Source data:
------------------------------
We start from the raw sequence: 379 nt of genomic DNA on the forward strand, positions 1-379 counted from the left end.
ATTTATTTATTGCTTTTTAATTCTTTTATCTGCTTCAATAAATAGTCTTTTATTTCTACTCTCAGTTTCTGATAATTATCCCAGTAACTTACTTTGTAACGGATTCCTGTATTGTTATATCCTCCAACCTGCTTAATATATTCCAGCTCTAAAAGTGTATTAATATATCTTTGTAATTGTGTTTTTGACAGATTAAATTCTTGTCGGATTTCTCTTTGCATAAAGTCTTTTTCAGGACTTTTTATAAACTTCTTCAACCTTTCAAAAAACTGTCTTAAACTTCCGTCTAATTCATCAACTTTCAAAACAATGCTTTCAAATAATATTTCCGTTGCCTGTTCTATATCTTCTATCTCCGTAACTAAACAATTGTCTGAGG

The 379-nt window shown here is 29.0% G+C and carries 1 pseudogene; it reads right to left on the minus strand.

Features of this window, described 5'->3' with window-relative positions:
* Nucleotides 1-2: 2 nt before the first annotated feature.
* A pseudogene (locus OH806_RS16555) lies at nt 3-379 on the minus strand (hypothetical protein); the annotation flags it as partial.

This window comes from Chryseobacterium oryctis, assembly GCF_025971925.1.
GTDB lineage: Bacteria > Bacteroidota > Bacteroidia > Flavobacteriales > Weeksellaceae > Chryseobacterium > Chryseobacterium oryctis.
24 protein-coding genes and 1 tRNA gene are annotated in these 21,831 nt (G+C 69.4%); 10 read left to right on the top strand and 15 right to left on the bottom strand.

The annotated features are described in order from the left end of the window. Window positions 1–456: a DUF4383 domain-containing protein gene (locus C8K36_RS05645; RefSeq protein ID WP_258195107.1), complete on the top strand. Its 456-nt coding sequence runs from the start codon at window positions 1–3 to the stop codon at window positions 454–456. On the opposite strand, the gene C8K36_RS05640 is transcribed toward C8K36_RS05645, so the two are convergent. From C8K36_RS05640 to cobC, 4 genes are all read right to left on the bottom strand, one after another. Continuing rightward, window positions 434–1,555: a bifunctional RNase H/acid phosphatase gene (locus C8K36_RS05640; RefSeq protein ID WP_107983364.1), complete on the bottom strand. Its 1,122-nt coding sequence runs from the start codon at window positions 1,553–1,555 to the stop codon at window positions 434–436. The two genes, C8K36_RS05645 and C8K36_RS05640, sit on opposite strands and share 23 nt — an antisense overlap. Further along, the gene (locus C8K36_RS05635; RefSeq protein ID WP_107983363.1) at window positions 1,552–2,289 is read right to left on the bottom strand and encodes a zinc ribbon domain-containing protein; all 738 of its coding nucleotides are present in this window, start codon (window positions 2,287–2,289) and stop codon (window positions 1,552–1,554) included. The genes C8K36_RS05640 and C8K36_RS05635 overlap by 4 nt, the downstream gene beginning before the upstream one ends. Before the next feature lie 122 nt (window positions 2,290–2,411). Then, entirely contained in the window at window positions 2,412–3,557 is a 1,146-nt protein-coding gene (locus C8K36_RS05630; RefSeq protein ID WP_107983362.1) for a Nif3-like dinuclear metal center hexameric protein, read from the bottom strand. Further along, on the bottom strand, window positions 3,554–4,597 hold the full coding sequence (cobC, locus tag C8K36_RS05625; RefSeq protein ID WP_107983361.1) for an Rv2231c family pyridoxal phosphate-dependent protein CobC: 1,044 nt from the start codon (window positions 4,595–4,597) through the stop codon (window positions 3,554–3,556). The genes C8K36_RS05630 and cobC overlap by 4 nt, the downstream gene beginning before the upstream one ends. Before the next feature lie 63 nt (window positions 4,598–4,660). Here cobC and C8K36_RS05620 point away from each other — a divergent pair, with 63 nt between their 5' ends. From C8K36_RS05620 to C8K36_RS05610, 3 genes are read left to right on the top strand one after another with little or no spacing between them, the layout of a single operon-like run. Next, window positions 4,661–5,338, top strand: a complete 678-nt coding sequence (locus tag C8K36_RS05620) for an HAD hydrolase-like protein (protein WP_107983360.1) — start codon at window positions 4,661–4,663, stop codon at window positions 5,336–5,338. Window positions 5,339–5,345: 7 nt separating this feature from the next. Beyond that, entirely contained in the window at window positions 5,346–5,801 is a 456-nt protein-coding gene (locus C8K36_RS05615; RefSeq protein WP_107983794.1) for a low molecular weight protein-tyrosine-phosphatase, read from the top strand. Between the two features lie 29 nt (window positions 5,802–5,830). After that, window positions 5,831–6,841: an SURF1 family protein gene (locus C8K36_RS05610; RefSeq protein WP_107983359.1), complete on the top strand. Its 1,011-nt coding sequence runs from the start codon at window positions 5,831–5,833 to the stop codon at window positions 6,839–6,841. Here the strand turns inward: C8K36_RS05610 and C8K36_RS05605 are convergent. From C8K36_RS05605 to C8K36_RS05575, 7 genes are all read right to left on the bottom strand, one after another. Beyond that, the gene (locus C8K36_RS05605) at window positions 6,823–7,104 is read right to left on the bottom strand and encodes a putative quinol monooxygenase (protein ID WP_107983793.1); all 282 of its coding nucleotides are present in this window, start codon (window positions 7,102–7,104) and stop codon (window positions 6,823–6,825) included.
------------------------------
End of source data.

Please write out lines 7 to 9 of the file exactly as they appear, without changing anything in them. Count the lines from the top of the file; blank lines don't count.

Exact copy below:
This window comes from Chryseobacterium oryctis, assembly GCF_025971925.1.
GTDB lineage: Bacteria > Bacteroidota > Bacteroidia > Flavobacteriales > Weeksellaceae > Chryseobacterium > Chryseobacterium oryctis.
24 protein-coding genes and 1 tRNA gene are annotated in these 21,831 nt (G+C 69.4%); 10 read left to right on the top strand and 15 right to left on the bottom strand.